Ex-Cowboys DT: The coach told me to stop, smoke the grass

As David Irving says, even Jason Garrett recommended this path.

Irving has spent four seasons as a Cowboys defensive lineman for a total of five seasons in the NFL. He has recorded seven sacks – 10 quarterback hits – in eight games in 2017.

He has also been suspended three times by the NFL for the last three reasons for violating League policies on drug and psychoactive substance abuse. Garrett is tired of Irving's marijuana use, Irving said.

"He told me that I just had to quit, smoke all the grass I wanted, the team did not need me," said Irving at USA TODAY Sports during a thorough phone interview Thursday. "I'm a distraction for the team.

"He sees marijuana as a drug, whereas I consider it a drug. This is not a good situation.

The Cowboys did not respond Friday to USA TODAY Sports's request for comment.

The Cowboys owner, Jerry Jones, said Irving, took a different tone.

"Basically, Jerry, he supports me," said Irving, adding that Jones did not agree with all the league's rules on addiction. "He understands my situation and what I was facing. Our hands were pretty much tied. His hands were tied.

So Irving, a free agent with indefinite suspension, made a decision: he would leave the NFL to pursue cannabis-based wellness opportunities.

The announcement of this month was not spontaneous.

Irving has only played 10 of the Cowboys' 34 games in the past two seasons. The Cowboys have focused on their roster of 53 players until January, even though it 's never been prepared after October. Irving was rarely around the Cowboys' headquarters in 2018, battling problems such as injuries and a battle for custody. He repeatedly missed mandatory drug testing, which led to the indefinite suspension announced by the league on March 1st.

Garrett was asked about Irving during the NFL scouting campaign at the end of February.

"Obviously, he has faced different things over the past year and was not really part of our team this year," Garrett said. "He is a free agent as we know him and will address specific issues with specific guys as he goes along."

Irving said he has not spoken officially to Cowboys since December. Defensive coordinator Rod Marinelli called to register.

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Rather than giving up marijuana and following the league's policy, Irving joined an unusual set of free market contenders.

He officially accepted the terms of sale with Ghost Beverage this week, said marketing director Patrick Williams at USA TODAY Sports. Ghost Beverage plans to launch two products with Irving: cannabidiol pre-rolls (seals) and cannabidiol spray pens. The company, created in 2017, is already distributing an electrolyte-based beverage and two cannabidiol-based beverages in the Los Angeles area and in Chicago.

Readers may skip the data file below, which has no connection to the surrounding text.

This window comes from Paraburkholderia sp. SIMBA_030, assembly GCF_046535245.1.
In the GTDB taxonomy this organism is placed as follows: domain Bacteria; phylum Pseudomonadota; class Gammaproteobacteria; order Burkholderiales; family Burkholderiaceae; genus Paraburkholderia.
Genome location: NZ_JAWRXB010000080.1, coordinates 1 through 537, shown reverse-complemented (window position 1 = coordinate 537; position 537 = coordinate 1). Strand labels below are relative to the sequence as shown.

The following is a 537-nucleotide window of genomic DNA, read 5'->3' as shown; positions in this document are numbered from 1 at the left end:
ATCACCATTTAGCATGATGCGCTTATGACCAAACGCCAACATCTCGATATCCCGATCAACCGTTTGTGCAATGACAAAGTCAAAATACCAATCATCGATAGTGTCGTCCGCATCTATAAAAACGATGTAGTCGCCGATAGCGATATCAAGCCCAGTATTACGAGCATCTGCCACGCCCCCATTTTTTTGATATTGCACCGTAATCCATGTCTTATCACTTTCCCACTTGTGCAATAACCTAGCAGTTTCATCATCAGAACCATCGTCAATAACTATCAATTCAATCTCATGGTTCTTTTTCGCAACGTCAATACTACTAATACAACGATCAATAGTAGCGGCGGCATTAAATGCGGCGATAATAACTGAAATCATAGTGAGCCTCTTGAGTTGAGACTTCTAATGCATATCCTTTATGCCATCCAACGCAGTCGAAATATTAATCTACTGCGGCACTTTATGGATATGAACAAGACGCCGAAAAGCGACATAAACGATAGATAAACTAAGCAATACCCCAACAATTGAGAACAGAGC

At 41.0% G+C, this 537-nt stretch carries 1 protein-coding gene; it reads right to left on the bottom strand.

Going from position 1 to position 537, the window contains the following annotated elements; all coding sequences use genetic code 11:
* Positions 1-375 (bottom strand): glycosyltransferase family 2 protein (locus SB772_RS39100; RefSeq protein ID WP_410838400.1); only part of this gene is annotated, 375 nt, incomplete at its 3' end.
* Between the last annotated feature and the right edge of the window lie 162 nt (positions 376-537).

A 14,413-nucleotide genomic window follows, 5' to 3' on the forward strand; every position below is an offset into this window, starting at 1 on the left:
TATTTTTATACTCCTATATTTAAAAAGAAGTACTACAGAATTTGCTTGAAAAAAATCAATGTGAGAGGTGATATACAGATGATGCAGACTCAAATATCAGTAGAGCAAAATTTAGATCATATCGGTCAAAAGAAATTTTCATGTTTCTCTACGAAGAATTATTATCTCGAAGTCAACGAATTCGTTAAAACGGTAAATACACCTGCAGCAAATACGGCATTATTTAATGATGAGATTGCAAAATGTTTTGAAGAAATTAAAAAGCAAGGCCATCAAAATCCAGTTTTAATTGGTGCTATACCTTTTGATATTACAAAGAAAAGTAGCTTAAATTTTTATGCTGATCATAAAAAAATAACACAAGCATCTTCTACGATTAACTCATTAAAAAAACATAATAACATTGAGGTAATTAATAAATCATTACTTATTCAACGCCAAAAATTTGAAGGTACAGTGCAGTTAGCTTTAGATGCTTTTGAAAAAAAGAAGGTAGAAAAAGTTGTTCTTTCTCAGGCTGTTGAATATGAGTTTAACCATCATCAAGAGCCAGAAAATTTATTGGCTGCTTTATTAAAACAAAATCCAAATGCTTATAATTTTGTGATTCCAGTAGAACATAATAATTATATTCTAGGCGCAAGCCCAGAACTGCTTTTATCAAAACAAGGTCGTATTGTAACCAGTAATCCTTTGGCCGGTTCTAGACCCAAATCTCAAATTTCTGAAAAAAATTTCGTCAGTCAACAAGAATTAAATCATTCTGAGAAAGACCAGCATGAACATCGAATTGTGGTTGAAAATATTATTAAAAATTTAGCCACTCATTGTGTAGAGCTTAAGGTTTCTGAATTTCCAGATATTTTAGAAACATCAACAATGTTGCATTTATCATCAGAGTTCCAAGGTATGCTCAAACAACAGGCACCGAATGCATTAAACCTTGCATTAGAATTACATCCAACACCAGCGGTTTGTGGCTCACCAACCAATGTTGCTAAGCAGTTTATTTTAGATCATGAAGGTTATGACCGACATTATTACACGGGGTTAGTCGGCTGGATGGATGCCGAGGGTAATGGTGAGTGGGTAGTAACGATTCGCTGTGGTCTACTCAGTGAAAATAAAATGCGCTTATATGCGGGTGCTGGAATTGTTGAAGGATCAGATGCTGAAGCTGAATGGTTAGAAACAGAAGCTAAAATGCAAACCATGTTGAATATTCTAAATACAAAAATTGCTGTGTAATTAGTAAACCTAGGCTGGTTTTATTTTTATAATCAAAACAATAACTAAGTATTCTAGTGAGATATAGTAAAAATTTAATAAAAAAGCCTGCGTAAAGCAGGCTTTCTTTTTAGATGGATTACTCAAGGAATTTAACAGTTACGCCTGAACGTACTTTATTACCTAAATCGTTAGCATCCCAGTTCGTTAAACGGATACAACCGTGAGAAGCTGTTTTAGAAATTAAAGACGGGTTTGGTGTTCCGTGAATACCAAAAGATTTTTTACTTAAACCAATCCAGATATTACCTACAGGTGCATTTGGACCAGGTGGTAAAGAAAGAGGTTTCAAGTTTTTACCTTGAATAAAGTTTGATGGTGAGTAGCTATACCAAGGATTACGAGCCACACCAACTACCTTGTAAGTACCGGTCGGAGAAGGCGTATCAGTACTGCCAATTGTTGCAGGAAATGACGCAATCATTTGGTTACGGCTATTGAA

As executive producer of a new division called "Shut Up and Tackle", Irving will explore the CBD and what he considers to be a problematic aversion to marijuana by the NFL.

Irving says players should have the opportunity to pursue medical treatments with cannabis. He believes that the mental illnesses he has been diagnosed with in therapy – manic depression, borderline schizophrenia, post-traumatic stress disorder and bipolar disorder, he said – result from professional concussions.

"You can check all my medical records. I have not been diagnosed with any of these things before the NFL, "said Irving. "What am I in, four and a half years now?

"It was scary to know that I was practicing a sport and that I had such concussions and I did not really know how long I would live. Loss of memory, pain, [and] I have these mood swings, bipolar disorder. If you ask me, everything is related to concussions. "

According to Irving, cannabis will help her to treat problems related to anxiety, depression, pain and sleep disorders.

The mission convinced Irving that 18 years of organized football are enough. He does not want to follow the conditions of the suspension league suspended for an indefinite period by giving up marijuana and returning to rehab from his 7-year-old daughter, Zoe. Irving is a single father and has complete custody, he said.

Instead, he hopes to find a different path to productivity and well-being.

"I'm a little excited about all this," said Irving. "I have so many things I could say and so many directions in which I can go."

Where does he plan to start?

"People have to understand that I do not do it, I have not left football to smoke grass," Irving said. "That would be silly. I understand that.

"It's a question of well-being, of rights. People have to understand that.

Follow Jori Epstein on Twitter @JoriEpstein.

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